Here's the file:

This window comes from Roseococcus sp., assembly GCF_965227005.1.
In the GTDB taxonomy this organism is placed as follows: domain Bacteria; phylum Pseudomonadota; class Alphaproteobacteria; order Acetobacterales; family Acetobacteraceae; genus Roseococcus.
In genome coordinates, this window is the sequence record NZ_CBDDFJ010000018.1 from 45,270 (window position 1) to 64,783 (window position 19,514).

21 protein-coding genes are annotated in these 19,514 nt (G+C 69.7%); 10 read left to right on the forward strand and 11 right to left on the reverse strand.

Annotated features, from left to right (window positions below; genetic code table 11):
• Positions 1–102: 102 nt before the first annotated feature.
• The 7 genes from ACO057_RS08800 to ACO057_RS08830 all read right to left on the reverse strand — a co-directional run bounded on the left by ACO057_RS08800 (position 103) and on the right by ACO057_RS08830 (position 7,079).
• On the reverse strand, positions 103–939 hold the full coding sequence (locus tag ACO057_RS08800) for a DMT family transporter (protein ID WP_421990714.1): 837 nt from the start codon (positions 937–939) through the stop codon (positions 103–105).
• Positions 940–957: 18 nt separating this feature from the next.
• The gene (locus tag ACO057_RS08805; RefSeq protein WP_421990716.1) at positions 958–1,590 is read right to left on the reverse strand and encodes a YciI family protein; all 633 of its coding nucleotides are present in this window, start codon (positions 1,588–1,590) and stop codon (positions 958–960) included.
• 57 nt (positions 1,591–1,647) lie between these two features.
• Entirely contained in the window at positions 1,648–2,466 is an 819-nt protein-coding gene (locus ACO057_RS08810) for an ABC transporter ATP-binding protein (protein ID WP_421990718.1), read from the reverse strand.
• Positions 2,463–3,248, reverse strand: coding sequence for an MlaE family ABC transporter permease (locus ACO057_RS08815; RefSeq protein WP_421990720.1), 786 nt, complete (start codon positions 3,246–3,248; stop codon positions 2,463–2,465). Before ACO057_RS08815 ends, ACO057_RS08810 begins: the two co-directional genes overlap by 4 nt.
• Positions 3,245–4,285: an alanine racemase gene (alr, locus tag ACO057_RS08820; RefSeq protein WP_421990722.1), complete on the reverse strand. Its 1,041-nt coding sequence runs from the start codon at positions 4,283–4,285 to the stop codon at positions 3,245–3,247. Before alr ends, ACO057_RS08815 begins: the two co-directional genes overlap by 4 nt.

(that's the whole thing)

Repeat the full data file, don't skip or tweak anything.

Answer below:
This window comes from Roseococcus sp., assembly GCF_965227005.1.
In the GTDB taxonomy this organism is placed as follows: domain Bacteria; phylum Pseudomonadota; class Alphaproteobacteria; order Acetobacterales; family Acetobacteraceae; genus Roseococcus.
In genome coordinates, this window is the sequence record NZ_CBDDFJ010000018.1 from 45,270 (window position 1) to 64,783 (window position 19,514).

21 protein-coding genes are annotated in these 19,514 nt (G+C 69.7%); 10 read left to right on the forward strand and 11 right to left on the reverse strand.

Annotated features, from left to right (window positions below; genetic code table 11):
• Positions 1–102: 102 nt before the first annotated feature.
• The 7 genes from ACO057_RS08800 to ACO057_RS08830 all read right to left on the reverse strand — a co-directional run bounded on the left by ACO057_RS08800 (position 103) and on the right by ACO057_RS08830 (position 7,079).
• On the reverse strand, positions 103–939 hold the full coding sequence (locus tag ACO057_RS08800) for a DMT family transporter (protein ID WP_421990714.1): 837 nt from the start codon (positions 937–939) through the stop codon (positions 103–105).
• Positions 940–957: 18 nt separating this feature from the next.
• The gene (locus tag ACO057_RS08805; RefSeq protein WP_421990716.1) at positions 958–1,590 is read right to left on the reverse strand and encodes a YciI family protein; all 633 of its coding nucleotides are present in this window, start codon (positions 1,588–1,590) and stop codon (positions 958–960) included.
• 57 nt (positions 1,591–1,647) lie between these two features.
• Entirely contained in the window at positions 1,648–2,466 is an 819-nt protein-coding gene (locus ACO057_RS08810) for an ABC transporter ATP-binding protein (protein ID WP_421990718.1), read from the reverse strand.
• Positions 2,463–3,248, reverse strand: coding sequence for an MlaE family ABC transporter permease (locus ACO057_RS08815; RefSeq protein WP_421990720.1), 786 nt, complete (start codon positions 3,246–3,248; stop codon positions 2,463–2,465). Before ACO057_RS08815 ends, ACO057_RS08810 begins: the two co-directional genes overlap by 4 nt.
• Positions 3,245–4,285: an alanine racemase gene (alr, locus tag ACO057_RS08820; RefSeq protein WP_421990722.1), complete on the reverse strand. Its 1,041-nt coding sequence runs from the start codon at positions 4,283–4,285 to the stop codon at positions 3,245–3,247. Before alr ends, ACO057_RS08815 begins: the two co-directional genes overlap by 4 nt.